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December 2003 • Vol 3, No. 11 •

200,000 March in London Against War on Iraq

An effigy of U.S. President George W. Bush is pulled down in Trafalgar Square, London, as part of a large protest over his state visit on Thursday. REUTERS/David Bebber

Tens of thousands demonstrators marched through the heart of London on Thursday, toppling a 17-foot tall papier mache statue of President Bush to show their anger for the Iraq war and Prime Minister Tony Blair’s support of the invasion. As Bush and Blair vowed “not to flinch or give way or concede one inch” to terrorism in the wake of deadly bombings against British targets in Turkey, protesters said the close relationship between the two leaders made them deeply uneasy.

“We’re angry that Bush appears to be leading our country,” said marcher Ted Edwards. “Why Blair is allying himself to Bush I do not know.”

Many in the crowd said Thursday’s bombings in Istanbul, which killed more than two dozen people and injured hundreds, strengthened their resolve to oppose U.S. British policy in Iraq.

“There have been more and more bombings since the action in Iraq and more terrorism,” said Mischa Gorris, a 37-year old London lawyer. “You will never change the hearts and minds of terrorists by bombing them. This is what you will get.” Amid chants, the blast of foghorns and the beat of drums, protesters marched past the Houses of Parliament and through the heart of governmental London to Trafalgar Square.

The march took almost two hours to clear its starting point at the University of London. The Stop the War Coalition, which organized the march, said 200,000 people participated; the police estimate was 70,000.

As the work day ended, many people who had not marched joined a rally in Trafalgar Square, where the bronze painted statue of Bush was toppled to wild applause—a mocking reference to the toppling of Saddam Hussein’s statue after coalition troops took control of Baghdad on April 9.

After darkness fell, protesters burned their placards and the Bush effigy. At least three bonfires could be seen, with demonstrators sitting around them.

Opposition to the Iraq war, and Britain’s role as the largest partner of the United States, has been strong and vocal in Britain. The largest protest, in February, drew about a million people. Security, which has been tight for Bush’s state visit, was intense on Thursday, with more than 5,000 officers on duty in London. Rows of yellow-jacketed officers lined the march route.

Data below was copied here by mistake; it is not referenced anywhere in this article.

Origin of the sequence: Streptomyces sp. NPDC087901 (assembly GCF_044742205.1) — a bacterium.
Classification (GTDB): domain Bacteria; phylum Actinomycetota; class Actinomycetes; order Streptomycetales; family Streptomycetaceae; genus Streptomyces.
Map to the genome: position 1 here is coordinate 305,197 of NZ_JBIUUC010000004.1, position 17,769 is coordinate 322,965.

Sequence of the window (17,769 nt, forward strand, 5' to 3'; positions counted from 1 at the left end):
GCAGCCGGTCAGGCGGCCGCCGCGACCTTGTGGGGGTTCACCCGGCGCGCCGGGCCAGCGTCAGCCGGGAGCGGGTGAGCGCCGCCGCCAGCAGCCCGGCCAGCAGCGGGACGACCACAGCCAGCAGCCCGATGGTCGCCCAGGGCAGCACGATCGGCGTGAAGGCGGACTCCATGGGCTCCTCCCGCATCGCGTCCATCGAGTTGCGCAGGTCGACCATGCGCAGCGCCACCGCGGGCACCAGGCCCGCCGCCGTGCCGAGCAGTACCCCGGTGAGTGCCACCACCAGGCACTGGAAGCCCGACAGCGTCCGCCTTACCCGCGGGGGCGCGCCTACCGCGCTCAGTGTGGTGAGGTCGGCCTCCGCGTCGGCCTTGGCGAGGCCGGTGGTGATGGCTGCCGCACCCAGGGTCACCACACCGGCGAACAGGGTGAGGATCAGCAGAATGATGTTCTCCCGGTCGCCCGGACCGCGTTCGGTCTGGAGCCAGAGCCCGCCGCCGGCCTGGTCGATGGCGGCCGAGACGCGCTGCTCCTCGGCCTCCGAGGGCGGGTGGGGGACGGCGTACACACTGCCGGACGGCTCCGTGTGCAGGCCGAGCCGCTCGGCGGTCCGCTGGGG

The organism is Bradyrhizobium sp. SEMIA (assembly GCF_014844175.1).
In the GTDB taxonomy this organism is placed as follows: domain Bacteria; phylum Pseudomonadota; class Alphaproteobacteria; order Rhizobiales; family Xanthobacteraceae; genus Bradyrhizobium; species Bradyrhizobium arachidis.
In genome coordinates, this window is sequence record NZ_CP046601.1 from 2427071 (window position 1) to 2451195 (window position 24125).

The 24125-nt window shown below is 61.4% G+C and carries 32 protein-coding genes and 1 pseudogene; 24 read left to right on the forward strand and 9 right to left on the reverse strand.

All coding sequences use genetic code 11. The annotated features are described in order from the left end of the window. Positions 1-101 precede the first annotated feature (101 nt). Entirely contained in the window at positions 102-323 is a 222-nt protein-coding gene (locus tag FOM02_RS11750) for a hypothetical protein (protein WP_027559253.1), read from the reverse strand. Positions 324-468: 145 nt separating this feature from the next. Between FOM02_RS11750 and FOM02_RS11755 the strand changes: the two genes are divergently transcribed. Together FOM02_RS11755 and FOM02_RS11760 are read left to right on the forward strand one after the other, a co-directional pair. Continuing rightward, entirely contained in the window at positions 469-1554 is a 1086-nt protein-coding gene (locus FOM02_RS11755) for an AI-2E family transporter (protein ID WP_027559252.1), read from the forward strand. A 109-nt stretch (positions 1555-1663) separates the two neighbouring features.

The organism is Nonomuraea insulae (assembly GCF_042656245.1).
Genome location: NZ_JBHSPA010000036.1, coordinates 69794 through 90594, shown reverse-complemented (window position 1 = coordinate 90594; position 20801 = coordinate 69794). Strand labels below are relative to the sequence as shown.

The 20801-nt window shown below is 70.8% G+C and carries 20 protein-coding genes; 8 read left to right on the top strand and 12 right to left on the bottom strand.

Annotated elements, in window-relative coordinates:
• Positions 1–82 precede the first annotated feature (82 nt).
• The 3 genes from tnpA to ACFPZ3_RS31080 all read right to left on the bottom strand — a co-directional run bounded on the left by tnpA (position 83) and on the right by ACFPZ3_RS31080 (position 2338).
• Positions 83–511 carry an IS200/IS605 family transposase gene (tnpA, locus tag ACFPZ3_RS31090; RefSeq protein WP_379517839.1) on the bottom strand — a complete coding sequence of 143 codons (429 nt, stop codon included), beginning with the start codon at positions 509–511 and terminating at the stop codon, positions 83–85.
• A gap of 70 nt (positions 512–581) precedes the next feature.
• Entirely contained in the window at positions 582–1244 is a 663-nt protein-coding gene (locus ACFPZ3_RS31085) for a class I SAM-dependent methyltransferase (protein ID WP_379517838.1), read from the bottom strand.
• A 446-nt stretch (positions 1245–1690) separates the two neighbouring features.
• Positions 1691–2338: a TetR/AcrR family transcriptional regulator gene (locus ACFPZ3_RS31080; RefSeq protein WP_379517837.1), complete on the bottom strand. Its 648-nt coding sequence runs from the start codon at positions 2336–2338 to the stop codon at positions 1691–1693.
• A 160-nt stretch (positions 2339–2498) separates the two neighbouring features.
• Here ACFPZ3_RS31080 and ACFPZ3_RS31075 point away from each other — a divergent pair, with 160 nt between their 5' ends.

Protests during Bush’s visit have been largely trouble free. Police said about 50 people were arrested on charges that included theft, drunkenness and drug possession.

As marchers chanting “George Bush, terrorist” made their way through a business district, a few scuffled with three Bush supporters holding U.S. flags and a sign saying “support America.” Police quickly intervened and bundled the three counter-demonstrators into a nearby building. “I think it’s a disgrace that these people are basically siding with Saddam Hussein and al Qaida,” said one of the three, Robert Temple of London. “Where were they when (former Romanian dictator Nicolae) Ceausescu came to town, and why aren’t they protesting against the people who blew up Turkey today?”

But some protesters said U.S./British policy in Iraq was helping fuel terrorist attacks.

“It wouldn’t have happened without Iraq. ... America is creating their own terrorists,” said Ziggy Dlabal, a German sociologist who lives in London.

Protesters said they were uncomfortable with Blair’s relationship with Bush. Some placards referred to Blair as Bush’s “poodle.”

The protests did not appear to faze the president.

“Freedom is beautiful,” Bush said Thursday, adding he was happy to be in a country where people were allowed to speak their minds freely. “All I know is that people in Baghdad weren’t allowed to do this until recent history.”





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